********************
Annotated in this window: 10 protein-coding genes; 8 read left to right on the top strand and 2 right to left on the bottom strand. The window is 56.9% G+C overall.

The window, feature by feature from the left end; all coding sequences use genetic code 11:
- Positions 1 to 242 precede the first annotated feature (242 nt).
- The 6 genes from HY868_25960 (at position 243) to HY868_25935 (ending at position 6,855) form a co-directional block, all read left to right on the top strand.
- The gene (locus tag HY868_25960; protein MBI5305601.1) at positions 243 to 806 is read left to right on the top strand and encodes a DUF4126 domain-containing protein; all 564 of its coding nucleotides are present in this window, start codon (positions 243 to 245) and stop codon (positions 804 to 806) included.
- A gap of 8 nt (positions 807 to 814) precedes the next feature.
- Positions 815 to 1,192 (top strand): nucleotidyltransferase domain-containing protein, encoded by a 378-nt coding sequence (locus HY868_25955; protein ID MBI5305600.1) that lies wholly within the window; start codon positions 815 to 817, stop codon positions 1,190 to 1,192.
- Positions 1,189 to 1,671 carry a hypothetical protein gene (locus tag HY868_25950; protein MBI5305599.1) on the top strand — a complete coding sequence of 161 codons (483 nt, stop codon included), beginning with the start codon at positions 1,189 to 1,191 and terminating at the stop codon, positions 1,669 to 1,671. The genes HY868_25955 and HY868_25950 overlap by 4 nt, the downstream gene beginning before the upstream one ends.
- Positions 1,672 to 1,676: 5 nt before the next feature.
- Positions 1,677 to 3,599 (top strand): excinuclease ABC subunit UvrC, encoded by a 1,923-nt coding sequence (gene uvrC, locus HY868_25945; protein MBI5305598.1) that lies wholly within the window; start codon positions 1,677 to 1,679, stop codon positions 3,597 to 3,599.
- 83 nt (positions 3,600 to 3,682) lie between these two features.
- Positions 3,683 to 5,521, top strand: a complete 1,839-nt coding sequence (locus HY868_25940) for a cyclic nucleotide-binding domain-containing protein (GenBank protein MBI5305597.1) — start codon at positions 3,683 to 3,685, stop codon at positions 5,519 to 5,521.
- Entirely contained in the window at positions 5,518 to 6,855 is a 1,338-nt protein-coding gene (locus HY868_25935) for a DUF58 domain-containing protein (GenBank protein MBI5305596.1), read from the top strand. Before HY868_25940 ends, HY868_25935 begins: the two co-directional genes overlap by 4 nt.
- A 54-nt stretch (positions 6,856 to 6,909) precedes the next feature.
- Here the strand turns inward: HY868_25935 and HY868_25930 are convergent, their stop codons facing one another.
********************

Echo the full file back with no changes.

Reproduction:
Annotated in this window: 10 protein-coding genes; 8 read left to right on the top strand and 2 right to left on the bottom strand. The window is 56.9% G+C overall.

The window, feature by feature from the left end; all coding sequences use genetic code 11:
- Positions 1 to 242 precede the first annotated feature (242 nt).
- The 6 genes from HY868_25960 (at position 243) to HY868_25935 (ending at position 6,855) form a co-directional block, all read left to right on the top strand.
- The gene (locus tag HY868_25960; protein MBI5305601.1) at positions 243 to 806 is read left to right on the top strand and encodes a DUF4126 domain-containing protein; all 564 of its coding nucleotides are present in this window, start codon (positions 243 to 245) and stop codon (positions 804 to 806) included.
- A gap of 8 nt (positions 807 to 814) precedes the next feature.
- Positions 815 to 1,192 (top strand): nucleotidyltransferase domain-containing protein, encoded by a 378-nt coding sequence (locus HY868_25955; protein ID MBI5305600.1) that lies wholly within the window; start codon positions 815 to 817, stop codon positions 1,190 to 1,192.
- Positions 1,189 to 1,671 carry a hypothetical protein gene (locus tag HY868_25950; protein MBI5305599.1) on the top strand — a complete coding sequence of 161 codons (483 nt, stop codon included), beginning with the start codon at positions 1,189 to 1,191 and terminating at the stop codon, positions 1,669 to 1,671. The genes HY868_25955 and HY868_25950 overlap by 4 nt, the downstream gene beginning before the upstream one ends.
- Positions 1,672 to 1,676: 5 nt before the next feature.
- Positions 1,677 to 3,599 (top strand): excinuclease ABC subunit UvrC, encoded by a 1,923-nt coding sequence (gene uvrC, locus HY868_25945; protein MBI5305598.1) that lies wholly within the window; start codon positions 1,677 to 1,679, stop codon positions 3,597 to 3,599.
- 83 nt (positions 3,600 to 3,682) lie between these two features.
- Positions 3,683 to 5,521, top strand: a complete 1,839-nt coding sequence (locus HY868_25940) for a cyclic nucleotide-binding domain-containing protein (GenBank protein MBI5305597.1) — start codon at positions 3,683 to 3,685, stop codon at positions 5,519 to 5,521.
- Entirely contained in the window at positions 5,518 to 6,855 is a 1,338-nt protein-coding gene (locus HY868_25935) for a DUF58 domain-containing protein (GenBank protein MBI5305596.1), read from the top strand. Before HY868_25940 ends, HY868_25935 begins: the two co-directional genes overlap by 4 nt.
- A 54-nt stretch (positions 6,856 to 6,909) precedes the next feature.
- Here the strand turns inward: HY868_25935 and HY868_25930 are convergent, their stop codons facing one another.